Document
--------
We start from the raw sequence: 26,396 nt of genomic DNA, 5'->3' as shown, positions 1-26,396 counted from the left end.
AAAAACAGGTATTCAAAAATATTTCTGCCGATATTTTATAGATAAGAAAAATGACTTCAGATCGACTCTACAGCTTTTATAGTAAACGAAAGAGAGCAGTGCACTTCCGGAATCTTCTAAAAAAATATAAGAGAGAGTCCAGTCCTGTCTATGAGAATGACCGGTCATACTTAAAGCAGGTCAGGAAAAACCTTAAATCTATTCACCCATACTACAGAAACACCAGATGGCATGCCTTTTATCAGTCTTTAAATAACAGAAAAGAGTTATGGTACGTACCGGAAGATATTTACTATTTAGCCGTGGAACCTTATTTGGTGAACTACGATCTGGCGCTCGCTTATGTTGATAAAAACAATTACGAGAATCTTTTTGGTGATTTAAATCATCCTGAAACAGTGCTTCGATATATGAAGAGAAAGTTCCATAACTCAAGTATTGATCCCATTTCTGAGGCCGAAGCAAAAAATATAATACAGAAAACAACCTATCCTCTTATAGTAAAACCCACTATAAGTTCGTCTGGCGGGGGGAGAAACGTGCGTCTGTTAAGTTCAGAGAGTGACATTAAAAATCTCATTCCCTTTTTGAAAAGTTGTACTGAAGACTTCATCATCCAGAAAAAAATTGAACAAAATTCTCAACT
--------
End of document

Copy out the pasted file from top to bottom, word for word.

We start from the raw sequence: 26,396 nt of genomic DNA, 5'->3' as shown, positions 1-26,396 counted from the left end.
AAAAACAGGTATTCAAAAATATTTCTGCCGATATTTTATAGATAAGAAAAATGACTTCAGATCGACTCTACAGCTTTTATAGTAAACGAAAGAGAGCAGTGCACTTCCGGAATCTTCTAAAAAAATATAAGAGAGAGTCCAGTCCTGTCTATGAGAATGACCGGTCATACTTAAAGCAGGTCAGGAAAAACCTTAAATCTATTCACCCATACTACAGAAACACCAGATGGCATGCCTTTTATCAGTCTTTAAATAACAGAAAAGAGTTATGGTACGTACCGGAAGATATTTACTATTTAGCCGTGGAACCTTATTTGGTGAACTACGATCTGGCGCTCGCTTATGTTGATAAAAACAATTACGAGAATCTTTTTGGTGATTTAAATCATCCTGAAACAGTGCTTCGATATATGAAGAGAAAGTTCCATAACTCAAGTATTGATCCCATTTCTGAGGCCGAAGCAAAAAATATAATACAGAAAACAACCTATCCTCTTATAGTAAAACCCACTATAAGTTCGTCTGGCGGGGGGAGAAACGTGCGTCTGTTAAGTTCAGAGAGTGACATTAAAAATCTCATTCCCTTTTTGAAAAGTTGTACTGAAGACTTCATCATCCAGAAAAAAATTGAACAAAATTCTCAACT